Soybeans and corn fell on speculation that this month’s rally will curb livestock and poultry feed demand in the U.S., the world’s biggest producer of both crops.
Red-meat inventories held in storage rose 8.9 percent to 1.047 billion pounds (474,911 metric tons) on Dec. 31 from a year earlier, while total poultry held in warehouses jumped 16 percent in the past year, the U.S. Department of Agriculture said yesterday in a monthly report. Through yesterday, corn jumped 4.3 percent this month and soybeans gained 3 percent, in part because feed demand in the quarter ended Dec. 1 was stronger than expected.
“Rising inventories of meat and poultry are a sign of slowing consumer demand, and that will have a negative impact on feed demand,” Mark Schultz, the chief analyst for Northstar Commodity Investment Co. in Minneapolis, said in a telephone interview.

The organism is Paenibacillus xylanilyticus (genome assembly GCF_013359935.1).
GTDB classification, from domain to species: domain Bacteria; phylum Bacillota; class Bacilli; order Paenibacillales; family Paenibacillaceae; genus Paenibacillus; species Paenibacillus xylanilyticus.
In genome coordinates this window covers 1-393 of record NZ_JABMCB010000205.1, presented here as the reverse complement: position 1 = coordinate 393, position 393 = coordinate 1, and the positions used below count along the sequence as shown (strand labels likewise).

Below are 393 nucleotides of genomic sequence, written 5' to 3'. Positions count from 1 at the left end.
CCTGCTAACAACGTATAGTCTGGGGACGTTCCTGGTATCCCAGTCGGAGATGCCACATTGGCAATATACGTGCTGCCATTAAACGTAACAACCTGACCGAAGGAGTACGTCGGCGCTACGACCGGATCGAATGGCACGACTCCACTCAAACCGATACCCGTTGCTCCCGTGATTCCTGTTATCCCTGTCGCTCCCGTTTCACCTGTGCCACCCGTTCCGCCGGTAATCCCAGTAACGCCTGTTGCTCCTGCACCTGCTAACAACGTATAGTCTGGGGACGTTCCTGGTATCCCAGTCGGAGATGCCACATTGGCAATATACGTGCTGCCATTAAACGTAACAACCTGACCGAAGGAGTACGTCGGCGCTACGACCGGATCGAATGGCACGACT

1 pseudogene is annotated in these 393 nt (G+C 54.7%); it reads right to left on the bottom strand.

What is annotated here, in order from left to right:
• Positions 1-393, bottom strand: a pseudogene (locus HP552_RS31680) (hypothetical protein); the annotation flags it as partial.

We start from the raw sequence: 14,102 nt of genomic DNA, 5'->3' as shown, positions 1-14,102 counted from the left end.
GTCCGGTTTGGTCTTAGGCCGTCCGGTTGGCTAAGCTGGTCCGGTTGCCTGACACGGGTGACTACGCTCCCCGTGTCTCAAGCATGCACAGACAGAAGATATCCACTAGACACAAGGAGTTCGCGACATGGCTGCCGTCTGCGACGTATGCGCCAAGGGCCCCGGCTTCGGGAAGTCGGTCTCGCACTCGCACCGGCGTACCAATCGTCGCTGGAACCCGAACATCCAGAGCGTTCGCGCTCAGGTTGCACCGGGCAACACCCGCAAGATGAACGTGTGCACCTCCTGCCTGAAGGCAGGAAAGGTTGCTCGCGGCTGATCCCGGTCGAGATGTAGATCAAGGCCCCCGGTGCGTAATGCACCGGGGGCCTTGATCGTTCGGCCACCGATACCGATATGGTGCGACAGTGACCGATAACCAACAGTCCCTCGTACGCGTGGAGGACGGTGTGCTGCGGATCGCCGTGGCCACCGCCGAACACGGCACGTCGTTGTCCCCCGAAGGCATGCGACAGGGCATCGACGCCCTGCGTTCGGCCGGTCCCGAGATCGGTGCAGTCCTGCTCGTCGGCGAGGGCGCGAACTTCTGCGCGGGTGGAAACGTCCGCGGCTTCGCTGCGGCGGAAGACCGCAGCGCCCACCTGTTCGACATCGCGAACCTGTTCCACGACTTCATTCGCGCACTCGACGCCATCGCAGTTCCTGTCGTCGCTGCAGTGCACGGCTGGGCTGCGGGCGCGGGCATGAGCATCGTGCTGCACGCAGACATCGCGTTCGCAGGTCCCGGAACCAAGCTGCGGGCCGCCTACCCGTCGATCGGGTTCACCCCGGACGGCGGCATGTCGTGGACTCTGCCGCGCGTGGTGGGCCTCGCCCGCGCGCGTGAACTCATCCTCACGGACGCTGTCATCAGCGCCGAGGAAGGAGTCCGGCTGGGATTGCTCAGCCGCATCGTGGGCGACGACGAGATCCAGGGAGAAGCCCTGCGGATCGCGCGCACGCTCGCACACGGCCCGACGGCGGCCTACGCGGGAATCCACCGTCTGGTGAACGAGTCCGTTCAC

Soybean futures for March delivery fell 0.2 percent to $14.485 a bushel at 11:18 a.m. on the Chicago Board of Trade, erasing an earlier gain of 0.4 percent. The most-active futures yesterday touched $14.6075 a bushel, the highest since Dec. 19.
Corn futures for March delivery slid 0.2 percent to $7.27 a bushel in Chicago, heading for the first decline in three sessions.
Soybeans and corn earlier rose on speculation that dry weather may damage yield potential in Argentina, boosting overseas demand for U.S. supplies. U.S. inventories of the crops on Dec. 1 fell to the lowest in nine years after the worst drought since the 1930s cut production for a third consecutive season. Argentina is the biggest exporter of both crops after the U.S. and Brazil.
Corn is the biggest U.S. crop, valued at $76.5 billion in 2011, followed by soybeans at $35.8 billion, government figures show.
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